But all of this can be set aside for a moment to address what I believe is a deeper danger and greater tragedy.  Because homosexual practice goes against God’s perfect design plan for human flourishing and personal as well as social well-being, it ultimately damages the commonwealth of society and hinders personal connection with a holy God, leading to all kinds of deleterious repercussions and predicaments.  It becomes yet another source of dissatisfaction and ungodliness, just one more form of refusal and lack of desire to be like God on His terms.  As in Genesis 3, we want to “be like God” but only selfishly and in the crudest and most demonic sense of that term.  Thus, homosexuality is not the problem but merely another symptom of the more fundamental problem of being alienated and disconnected with the one true and holy God.

In this sense, when I see the way homosexuals wrestle with their sexuality and inner desires, I see a mirror of myself.  I see my own struggles to be sexually pure, to understand my own true identity, to understand what it means to be a godly man and a male in a world of emotional immaturity, moral cowardice, and sexual confusion.  And if the goal is merely emotional authenticity, then I see the authentic sinner standing at the base of every man, woman, and child who will not yield to the Lordship of Jesus Christ.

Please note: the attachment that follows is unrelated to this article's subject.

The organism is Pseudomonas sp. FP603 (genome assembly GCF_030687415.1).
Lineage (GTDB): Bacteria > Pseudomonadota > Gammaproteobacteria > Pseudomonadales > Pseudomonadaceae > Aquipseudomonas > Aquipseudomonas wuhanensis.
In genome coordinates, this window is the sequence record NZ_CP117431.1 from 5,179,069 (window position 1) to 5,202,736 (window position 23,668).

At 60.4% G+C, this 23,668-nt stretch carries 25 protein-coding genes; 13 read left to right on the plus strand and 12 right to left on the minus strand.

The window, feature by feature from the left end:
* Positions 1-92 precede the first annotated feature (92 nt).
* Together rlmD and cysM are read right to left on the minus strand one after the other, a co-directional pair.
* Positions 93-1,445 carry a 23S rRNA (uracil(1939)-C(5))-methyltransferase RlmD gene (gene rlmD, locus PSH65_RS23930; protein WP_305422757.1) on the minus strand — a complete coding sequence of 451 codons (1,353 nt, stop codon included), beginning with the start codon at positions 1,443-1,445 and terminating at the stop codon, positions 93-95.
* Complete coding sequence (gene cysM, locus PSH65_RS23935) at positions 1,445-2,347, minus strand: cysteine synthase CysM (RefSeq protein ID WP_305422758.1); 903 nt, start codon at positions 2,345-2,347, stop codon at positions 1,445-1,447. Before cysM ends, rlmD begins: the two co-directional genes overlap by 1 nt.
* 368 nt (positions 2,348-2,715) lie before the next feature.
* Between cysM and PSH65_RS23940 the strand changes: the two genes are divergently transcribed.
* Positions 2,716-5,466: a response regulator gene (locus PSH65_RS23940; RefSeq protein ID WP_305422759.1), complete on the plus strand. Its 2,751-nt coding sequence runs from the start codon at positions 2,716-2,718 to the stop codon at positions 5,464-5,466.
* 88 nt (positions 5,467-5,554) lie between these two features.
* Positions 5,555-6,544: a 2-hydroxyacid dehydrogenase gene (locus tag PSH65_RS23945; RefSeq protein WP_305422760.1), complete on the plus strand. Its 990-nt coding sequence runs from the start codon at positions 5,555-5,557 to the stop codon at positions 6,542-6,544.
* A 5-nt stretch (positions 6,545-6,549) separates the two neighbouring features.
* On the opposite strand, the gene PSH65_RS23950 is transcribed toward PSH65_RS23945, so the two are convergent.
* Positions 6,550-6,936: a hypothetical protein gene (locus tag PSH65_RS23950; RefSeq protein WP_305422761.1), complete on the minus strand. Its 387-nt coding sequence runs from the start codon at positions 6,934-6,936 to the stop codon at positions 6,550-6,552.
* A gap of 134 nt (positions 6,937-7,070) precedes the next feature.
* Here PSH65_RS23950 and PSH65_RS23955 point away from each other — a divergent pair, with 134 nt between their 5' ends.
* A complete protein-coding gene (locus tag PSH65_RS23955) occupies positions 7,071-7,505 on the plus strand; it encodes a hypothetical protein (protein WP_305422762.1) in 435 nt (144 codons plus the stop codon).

In short, homosexuality is symptomatic rather than paradigmatic.  It’s just one more illegitimate way (among many) to try and fulfill a normal desire (sexual pleasure) and need (procreation and relational intimacy) that is, at its root, no different than the alcoholic who tries to meet a normal desire (feeling good) and need (satisfaction of thirst) by drinking too much and too often.  The illegitimacy of the means to try and fulfill such desires and needs ironically results in the distortion and lack of fulfillment, thus making sense of the studies showing homosexuals—especially men—almost always have inordinately higher numbers of sexual partners than their heterosexual counterparts.  The need remains as intense as ever but the wrong way of meeting it only extends and exacerbates the problem of unfulfilled desire.